Clearly, the privacy implications brought on by technology are outpacing, not only the understanding of our judges and lawmakers, but the average consumer as well. Just look at the Internet of Things in the context of two of the Fair Information Privacy Principles: notice and consent. This blog has featured two opposing sides, one making the argument that consent is dead and that we have to regulate use; while another argues they’re very much alive, they just need to be adapted.
Getting private industry to bake privacy protections into products from the start is a laudable movement. But just listen to this NPR report on startups.
Technology and the digital environment are allowing for startups to pop up all over—companies such as Instagram or Snapchat or [insert business here]—are examples of a fertile ecosystem. But threats to cybersecurity (see Target) and personal privacy (see these comments by Ford executive Jim Farley) are ubiquitous. Even one of the startups in the NPR piece exclaimed that getting hacked meant they were worthy! This reminds me of Steve Martin in The Jerk when he finds out he's in the phone book.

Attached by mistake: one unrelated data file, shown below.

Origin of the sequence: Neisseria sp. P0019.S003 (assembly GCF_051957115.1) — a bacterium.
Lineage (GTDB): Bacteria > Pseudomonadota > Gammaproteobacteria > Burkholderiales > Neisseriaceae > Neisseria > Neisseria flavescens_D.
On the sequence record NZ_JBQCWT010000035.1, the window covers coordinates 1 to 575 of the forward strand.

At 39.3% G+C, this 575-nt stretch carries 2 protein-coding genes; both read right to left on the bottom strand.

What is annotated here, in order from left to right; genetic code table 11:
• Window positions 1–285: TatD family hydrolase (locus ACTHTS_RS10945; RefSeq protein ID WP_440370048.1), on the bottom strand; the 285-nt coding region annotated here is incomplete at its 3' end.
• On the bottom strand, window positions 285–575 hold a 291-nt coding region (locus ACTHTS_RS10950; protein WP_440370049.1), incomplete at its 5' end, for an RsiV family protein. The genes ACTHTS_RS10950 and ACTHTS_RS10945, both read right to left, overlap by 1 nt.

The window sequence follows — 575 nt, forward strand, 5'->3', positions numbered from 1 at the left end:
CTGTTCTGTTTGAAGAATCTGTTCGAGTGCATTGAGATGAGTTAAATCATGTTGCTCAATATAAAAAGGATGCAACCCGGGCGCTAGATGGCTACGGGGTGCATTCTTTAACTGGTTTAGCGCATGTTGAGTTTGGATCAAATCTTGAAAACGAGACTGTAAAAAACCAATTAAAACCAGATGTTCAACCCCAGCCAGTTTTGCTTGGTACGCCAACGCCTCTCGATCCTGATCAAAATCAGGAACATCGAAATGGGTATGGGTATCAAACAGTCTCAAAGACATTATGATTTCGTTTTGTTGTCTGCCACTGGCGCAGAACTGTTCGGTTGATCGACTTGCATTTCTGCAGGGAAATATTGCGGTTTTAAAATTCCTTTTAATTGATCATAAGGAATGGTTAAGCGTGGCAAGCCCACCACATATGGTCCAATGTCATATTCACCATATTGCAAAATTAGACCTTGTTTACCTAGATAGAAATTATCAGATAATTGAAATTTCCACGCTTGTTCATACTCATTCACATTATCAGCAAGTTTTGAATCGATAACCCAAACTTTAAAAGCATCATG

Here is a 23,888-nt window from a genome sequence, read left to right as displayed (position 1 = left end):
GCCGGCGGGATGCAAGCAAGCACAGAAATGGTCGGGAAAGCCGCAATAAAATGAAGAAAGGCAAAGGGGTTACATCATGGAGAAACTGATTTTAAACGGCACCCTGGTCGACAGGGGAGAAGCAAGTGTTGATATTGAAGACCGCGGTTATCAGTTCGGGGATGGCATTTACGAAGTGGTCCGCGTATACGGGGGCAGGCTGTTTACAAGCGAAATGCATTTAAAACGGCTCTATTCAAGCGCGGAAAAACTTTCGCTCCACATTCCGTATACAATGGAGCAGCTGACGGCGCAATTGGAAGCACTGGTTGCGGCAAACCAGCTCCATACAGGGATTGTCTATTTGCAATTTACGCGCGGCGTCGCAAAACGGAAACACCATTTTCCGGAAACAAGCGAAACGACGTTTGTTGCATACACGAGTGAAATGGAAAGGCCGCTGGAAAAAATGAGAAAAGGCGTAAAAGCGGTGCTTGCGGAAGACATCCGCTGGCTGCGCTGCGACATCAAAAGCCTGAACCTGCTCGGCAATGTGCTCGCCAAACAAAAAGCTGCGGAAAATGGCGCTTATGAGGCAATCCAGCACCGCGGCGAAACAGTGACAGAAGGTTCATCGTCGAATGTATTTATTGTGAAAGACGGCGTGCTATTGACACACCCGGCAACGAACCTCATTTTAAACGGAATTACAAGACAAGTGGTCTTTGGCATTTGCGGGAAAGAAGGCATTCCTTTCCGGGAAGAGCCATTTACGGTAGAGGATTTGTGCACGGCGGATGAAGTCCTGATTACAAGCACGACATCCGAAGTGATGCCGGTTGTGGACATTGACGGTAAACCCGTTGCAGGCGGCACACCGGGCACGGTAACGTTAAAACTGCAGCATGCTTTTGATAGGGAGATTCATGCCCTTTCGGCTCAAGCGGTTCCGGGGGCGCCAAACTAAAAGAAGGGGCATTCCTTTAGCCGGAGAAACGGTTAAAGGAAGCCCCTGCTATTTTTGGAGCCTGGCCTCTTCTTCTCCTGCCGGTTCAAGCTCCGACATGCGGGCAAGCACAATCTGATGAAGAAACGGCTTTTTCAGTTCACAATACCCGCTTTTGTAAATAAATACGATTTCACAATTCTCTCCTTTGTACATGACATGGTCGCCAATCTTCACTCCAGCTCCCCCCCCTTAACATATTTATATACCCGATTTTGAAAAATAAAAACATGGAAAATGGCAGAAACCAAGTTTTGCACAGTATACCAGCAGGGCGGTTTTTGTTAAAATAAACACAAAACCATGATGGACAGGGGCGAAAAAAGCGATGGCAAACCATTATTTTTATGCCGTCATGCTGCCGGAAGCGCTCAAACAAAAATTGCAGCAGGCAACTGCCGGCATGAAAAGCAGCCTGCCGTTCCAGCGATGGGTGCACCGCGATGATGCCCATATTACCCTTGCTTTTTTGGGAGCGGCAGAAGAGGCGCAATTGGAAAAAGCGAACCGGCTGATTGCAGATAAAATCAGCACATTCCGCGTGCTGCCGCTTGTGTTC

If you're familiar with the movie, you know the "things" that start happening to Navin aren't good ones.
Insert the privacy professional.
Dierdre Mulligan and Kenneth Bamberger have made a compelling argument that privacy officers “on the ground” are the sheperds of privacy protection. The more privacy pros can work with information security pros, the better, and the more privacy pros can learn about technology the better. I’m reminded of a conversation I had last year with Acxiom CPO Jennifer Barrett Glasgow. She said the privacy pro is becoming a hybrid of policy know-how and technological savvy. Here’s a bit more: